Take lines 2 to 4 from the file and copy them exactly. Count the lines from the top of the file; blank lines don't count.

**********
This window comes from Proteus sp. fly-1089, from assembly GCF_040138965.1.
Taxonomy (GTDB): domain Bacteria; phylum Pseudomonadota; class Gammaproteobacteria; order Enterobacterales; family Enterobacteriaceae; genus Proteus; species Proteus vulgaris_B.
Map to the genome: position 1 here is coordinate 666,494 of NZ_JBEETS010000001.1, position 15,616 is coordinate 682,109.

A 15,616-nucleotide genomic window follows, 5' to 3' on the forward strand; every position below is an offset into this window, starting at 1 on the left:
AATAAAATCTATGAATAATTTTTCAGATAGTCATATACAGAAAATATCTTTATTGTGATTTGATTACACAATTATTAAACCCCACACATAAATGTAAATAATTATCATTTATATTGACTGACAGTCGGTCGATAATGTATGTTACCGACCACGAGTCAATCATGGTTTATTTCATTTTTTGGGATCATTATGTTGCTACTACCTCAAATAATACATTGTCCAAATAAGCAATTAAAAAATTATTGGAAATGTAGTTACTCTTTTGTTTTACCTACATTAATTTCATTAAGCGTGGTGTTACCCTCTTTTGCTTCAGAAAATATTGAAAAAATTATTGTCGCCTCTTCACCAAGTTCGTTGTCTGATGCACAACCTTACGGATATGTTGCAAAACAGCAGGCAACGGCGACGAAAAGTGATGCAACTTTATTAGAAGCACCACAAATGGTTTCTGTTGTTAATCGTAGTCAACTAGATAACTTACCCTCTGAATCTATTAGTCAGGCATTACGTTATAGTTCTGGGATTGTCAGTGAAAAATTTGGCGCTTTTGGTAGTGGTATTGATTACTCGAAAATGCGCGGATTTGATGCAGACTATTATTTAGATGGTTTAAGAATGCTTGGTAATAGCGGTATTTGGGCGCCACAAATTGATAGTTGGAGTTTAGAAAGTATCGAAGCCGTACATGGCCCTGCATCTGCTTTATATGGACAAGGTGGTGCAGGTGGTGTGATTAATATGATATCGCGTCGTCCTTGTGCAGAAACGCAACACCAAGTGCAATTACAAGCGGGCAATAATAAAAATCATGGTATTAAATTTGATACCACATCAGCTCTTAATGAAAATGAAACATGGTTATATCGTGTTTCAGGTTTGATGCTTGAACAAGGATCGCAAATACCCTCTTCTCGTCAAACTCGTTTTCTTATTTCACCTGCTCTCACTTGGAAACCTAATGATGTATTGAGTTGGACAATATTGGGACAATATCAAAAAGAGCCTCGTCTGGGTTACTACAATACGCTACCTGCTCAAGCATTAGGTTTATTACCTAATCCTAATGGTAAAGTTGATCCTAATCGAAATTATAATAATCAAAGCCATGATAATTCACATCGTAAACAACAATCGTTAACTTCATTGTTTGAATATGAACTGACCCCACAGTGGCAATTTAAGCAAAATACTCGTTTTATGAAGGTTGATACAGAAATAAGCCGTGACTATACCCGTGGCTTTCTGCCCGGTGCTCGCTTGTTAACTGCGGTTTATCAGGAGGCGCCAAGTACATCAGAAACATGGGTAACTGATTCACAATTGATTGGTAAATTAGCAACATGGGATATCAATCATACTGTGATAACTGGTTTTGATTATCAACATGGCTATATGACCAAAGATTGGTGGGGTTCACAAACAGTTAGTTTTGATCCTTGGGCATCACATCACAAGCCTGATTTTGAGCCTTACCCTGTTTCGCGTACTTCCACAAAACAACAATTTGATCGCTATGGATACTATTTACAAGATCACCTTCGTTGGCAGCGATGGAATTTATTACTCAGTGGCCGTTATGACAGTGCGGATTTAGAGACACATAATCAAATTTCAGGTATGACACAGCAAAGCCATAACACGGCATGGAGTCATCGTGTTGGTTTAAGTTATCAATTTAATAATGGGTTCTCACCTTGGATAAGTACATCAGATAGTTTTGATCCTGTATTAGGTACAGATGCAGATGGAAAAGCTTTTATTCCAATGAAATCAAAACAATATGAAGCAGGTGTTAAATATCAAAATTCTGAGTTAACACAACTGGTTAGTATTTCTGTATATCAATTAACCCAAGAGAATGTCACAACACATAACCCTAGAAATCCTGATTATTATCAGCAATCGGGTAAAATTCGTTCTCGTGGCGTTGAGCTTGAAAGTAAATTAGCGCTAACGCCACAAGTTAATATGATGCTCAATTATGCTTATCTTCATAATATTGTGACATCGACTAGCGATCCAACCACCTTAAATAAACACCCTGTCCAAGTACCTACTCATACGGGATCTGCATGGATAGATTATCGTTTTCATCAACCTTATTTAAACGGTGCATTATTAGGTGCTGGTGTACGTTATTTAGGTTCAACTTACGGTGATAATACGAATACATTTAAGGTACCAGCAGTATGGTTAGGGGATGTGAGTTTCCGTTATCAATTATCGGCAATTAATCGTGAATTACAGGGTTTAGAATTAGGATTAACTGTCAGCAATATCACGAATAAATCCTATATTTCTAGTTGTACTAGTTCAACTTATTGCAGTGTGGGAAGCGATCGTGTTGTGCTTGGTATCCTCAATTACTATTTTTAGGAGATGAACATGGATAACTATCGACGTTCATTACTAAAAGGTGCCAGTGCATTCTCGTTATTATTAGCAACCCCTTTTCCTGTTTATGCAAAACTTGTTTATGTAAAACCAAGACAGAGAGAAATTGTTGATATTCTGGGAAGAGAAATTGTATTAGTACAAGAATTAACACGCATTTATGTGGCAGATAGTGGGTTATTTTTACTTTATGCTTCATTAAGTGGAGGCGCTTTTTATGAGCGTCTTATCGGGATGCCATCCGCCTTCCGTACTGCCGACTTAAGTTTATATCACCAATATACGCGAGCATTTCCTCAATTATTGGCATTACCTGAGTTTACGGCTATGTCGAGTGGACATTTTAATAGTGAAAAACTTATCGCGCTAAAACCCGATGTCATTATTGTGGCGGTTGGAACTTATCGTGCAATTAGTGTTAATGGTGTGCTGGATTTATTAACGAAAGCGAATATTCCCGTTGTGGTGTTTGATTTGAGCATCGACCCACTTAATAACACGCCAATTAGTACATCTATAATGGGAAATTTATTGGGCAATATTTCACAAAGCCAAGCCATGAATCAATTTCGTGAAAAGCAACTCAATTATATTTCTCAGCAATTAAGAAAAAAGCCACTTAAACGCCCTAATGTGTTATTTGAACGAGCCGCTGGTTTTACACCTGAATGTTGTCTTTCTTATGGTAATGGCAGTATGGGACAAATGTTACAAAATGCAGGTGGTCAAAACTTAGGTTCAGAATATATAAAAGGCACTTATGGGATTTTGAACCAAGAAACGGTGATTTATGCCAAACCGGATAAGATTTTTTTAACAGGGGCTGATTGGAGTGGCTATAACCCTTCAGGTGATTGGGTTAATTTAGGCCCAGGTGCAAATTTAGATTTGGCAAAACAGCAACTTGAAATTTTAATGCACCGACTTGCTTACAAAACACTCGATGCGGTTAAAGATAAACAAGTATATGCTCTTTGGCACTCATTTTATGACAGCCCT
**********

Taxonomy (GTDB): domain Bacteria; phylum Pseudomonadota; class Gammaproteobacteria; order Enterobacterales; family Enterobacteriaceae; genus Proteus; species Proteus vulgaris_B.
Map to the genome: position 1 here is coordinate 666,494 of NZ_JBEETS010000001.1, position 15,616 is coordinate 682,109.

A 15,616-nucleotide genomic window follows, 5' to 3' on the forward strand; every position below is an offset into this window, starting at 1 on the left: